Opto 22, Power Engineers develop Ethernet, DNP3-based RTU alternative
Temecula, CA—Opto 22 and Idaho-based Power Engineers have co-developed Snap DNP I/O, which they report is a low-cost remote telemetry unit (RTU) alternative for use with DNP3-based supervisory control and data acquisition (SCADA) systems
Temecula, CA— Opto 22 and Idaho-based Power Engineers have co-developed Snap DNP I/O, which they report is a low-cost remote telemetry unit (RTU) alternative for use with DNP3-based supervisory control and data acquisition (SCADA) systems. Opto 22 produces hardware and software for remote monitoring, enterprise data acquisition, and machine-to-machine applications. Power Engineers provides consulting and engineering services to the energy, communications, and facilities industries.
The latest in Opto 22's Snap Ethernet-based line of intelligent I/O systems and controllers, Snap DNP I/O is an open and expandable DNP slave hardware device that connects substation equipment, such as power transformers, motor operators, circuit breakers, and other critical utility systems, to master SCADA stations over standard Ethernet networks.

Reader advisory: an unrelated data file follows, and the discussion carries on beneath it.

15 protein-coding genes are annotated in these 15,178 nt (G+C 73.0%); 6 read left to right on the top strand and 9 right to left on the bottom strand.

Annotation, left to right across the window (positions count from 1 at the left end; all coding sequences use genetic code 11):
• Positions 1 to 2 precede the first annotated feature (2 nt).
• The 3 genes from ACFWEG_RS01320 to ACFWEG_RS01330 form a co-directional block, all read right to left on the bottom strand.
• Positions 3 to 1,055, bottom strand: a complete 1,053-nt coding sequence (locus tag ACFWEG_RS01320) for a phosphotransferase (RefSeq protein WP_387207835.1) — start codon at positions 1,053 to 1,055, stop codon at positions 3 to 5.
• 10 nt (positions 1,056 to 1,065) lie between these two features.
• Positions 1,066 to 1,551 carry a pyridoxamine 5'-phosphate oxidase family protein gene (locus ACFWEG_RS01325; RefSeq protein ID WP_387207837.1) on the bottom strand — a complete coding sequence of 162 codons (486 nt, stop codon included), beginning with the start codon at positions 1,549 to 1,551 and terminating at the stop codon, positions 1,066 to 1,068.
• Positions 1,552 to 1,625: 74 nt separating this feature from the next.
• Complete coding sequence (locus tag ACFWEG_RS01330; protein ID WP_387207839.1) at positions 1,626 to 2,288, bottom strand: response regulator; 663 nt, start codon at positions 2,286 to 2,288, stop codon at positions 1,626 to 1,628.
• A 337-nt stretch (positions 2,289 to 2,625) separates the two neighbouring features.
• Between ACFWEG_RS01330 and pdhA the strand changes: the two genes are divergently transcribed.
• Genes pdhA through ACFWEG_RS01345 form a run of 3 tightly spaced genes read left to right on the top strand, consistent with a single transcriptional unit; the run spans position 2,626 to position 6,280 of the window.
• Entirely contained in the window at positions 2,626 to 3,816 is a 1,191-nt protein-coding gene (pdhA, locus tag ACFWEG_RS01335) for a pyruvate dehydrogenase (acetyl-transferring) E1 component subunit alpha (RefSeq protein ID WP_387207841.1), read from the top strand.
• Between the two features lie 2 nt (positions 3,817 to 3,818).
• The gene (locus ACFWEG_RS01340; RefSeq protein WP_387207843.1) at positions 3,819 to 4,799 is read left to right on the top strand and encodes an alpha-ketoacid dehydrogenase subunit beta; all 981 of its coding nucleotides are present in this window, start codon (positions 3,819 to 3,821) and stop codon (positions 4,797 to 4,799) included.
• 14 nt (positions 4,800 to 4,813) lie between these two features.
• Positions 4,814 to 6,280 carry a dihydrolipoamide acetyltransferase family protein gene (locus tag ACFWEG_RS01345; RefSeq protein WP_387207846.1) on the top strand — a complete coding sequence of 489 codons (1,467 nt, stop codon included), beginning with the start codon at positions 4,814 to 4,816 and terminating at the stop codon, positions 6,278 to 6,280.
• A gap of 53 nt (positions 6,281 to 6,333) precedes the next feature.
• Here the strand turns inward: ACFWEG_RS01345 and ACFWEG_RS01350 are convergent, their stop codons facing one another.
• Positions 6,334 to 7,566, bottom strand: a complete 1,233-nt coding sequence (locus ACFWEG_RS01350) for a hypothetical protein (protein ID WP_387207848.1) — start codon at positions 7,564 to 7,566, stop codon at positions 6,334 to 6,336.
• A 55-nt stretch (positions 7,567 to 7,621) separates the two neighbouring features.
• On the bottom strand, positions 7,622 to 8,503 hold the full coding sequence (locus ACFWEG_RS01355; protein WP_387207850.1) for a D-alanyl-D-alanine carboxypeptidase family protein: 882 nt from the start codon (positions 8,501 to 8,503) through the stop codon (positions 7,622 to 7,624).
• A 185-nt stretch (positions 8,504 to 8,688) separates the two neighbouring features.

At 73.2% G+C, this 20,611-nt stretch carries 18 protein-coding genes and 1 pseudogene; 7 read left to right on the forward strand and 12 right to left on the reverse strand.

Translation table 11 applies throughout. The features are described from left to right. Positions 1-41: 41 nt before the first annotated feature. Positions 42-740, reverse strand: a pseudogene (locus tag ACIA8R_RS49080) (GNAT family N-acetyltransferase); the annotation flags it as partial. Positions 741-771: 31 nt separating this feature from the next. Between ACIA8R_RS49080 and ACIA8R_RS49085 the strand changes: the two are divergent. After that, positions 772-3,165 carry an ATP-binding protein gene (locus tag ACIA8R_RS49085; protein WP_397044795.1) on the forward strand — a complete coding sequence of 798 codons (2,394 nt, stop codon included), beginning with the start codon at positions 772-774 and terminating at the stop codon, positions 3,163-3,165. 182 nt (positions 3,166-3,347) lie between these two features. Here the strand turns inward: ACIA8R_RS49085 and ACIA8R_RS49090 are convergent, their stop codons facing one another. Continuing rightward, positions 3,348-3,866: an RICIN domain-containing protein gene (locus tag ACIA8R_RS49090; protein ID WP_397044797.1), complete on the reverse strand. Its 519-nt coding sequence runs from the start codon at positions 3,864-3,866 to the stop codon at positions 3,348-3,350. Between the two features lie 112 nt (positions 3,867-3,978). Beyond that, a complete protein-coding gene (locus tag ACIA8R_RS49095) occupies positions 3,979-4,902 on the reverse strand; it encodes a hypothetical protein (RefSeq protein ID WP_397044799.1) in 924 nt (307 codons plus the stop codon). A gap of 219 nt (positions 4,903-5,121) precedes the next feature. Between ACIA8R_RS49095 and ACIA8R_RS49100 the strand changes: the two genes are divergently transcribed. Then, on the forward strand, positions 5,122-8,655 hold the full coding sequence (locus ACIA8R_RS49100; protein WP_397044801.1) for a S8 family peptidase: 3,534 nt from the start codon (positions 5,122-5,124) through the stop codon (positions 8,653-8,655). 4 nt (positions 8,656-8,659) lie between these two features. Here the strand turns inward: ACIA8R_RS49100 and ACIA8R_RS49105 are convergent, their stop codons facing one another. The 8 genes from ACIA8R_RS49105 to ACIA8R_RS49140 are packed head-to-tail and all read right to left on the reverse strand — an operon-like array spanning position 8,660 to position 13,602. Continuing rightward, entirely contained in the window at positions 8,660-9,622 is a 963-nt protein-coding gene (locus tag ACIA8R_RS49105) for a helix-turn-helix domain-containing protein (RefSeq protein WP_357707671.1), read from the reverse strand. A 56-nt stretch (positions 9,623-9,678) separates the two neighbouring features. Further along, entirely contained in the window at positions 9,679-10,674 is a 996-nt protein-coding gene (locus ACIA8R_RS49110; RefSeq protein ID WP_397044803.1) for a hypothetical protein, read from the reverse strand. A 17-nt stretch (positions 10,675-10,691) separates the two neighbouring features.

Snap DNP I/O represents a lower-cost, non-proprietary, standards-based way to aggregate instrumentation values; track energy consumption, monitor equipment status, and other variables; control remote equipment; and otherwise bring all of a utility's most critical assets under the scope of a DNP SCADA network, without incurring the cost of deploying and maintaining traditional RTUs.
'The development of SNAP DNP I/O would not have been possible without the participation of our long time business partner Power Engineers,' says Bob Sheffres, Opto 22' s VP. 'Power Engineers' expertise in designing DNP-based communications solutions for customers in power generation and distribution and other industries makes us supremely confident in bringing Snap DNP I/O to market.'
Snap DNP I/O connects to virtually any electrical, electronic, or mechanical utility device or system via a broad array of optically isolated and guaranteed-for-life analog and digital modules. The hardware is therefore suitable for deployment throughout the entire SCADA environment.
'Snap DNP I/O is appropriate in any utility for gathering meter data and logging performance data from equipment for optimizing individual system performance, establishing maintenance schedules, reporting, and meeting regulatory compliance and Homeland Security requirements,' says Scott Olson, Power Engineers SCADA manager.
Snap DNP I/O is also suited for remotely monitoring, controlling, and managing auxiliary systems and equipment not typically included in SCADA systems, such as security and access control for substations. Also, Snap DNP I/O system's modularity and distributed intelligence allows quick and seamless expandability, giving users the ability to monitor and control newly added facility equipment without reprogramming or altering existing systems.
Control Engineering Daily News Desk
Jim Montague, news editor